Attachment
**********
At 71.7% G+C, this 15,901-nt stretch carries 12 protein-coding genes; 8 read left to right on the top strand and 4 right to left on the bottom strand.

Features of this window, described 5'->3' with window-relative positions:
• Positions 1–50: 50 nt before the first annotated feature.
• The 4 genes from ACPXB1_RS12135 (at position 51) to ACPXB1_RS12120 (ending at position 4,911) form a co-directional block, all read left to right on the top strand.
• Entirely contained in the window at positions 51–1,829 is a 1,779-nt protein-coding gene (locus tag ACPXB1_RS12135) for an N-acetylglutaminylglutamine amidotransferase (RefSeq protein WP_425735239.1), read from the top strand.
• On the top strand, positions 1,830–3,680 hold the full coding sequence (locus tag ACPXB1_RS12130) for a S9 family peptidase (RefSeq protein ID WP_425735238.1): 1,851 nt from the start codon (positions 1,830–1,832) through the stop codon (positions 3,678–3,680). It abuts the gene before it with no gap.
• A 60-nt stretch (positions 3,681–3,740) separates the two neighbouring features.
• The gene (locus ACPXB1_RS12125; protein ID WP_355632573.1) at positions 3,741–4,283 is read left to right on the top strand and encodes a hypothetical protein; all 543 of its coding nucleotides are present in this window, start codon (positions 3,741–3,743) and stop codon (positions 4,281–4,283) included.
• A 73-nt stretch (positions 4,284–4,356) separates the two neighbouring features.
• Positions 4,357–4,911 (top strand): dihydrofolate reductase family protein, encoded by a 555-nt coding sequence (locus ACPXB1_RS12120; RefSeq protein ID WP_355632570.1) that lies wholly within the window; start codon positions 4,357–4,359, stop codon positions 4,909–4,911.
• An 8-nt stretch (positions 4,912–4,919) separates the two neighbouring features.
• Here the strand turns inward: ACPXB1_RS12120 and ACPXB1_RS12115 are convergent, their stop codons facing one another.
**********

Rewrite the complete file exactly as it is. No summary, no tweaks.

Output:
At 71.7% G+C, this 15,901-nt stretch carries 12 protein-coding genes; 8 read left to right on the top strand and 4 right to left on the bottom strand.

Features of this window, described 5'->3' with window-relative positions:
• Positions 1–50: 50 nt before the first annotated feature.
• The 4 genes from ACPXB1_RS12135 (at position 51) to ACPXB1_RS12120 (ending at position 4,911) form a co-directional block, all read left to right on the top strand.
• Entirely contained in the window at positions 51–1,829 is a 1,779-nt protein-coding gene (locus tag ACPXB1_RS12135) for an N-acetylglutaminylglutamine amidotransferase (RefSeq protein WP_425735239.1), read from the top strand.
• On the top strand, positions 1,830–3,680 hold the full coding sequence (locus tag ACPXB1_RS12130) for a S9 family peptidase (RefSeq protein ID WP_425735238.1): 1,851 nt from the start codon (positions 1,830–1,832) through the stop codon (positions 3,678–3,680). It abuts the gene before it with no gap.
• A 60-nt stretch (positions 3,681–3,740) separates the two neighbouring features.
• The gene (locus ACPXB1_RS12125; protein ID WP_355632573.1) at positions 3,741–4,283 is read left to right on the top strand and encodes a hypothetical protein; all 543 of its coding nucleotides are present in this window, start codon (positions 3,741–3,743) and stop codon (positions 4,281–4,283) included.
• A 73-nt stretch (positions 4,284–4,356) separates the two neighbouring features.
• Positions 4,357–4,911 (top strand): dihydrofolate reductase family protein, encoded by a 555-nt coding sequence (locus ACPXB1_RS12120; RefSeq protein ID WP_355632570.1) that lies wholly within the window; start codon positions 4,357–4,359, stop codon positions 4,909–4,911.
• An 8-nt stretch (positions 4,912–4,919) separates the two neighbouring features.
• Here the strand turns inward: ACPXB1_RS12120 and ACPXB1_RS12115 are convergent, their stop codons facing one another.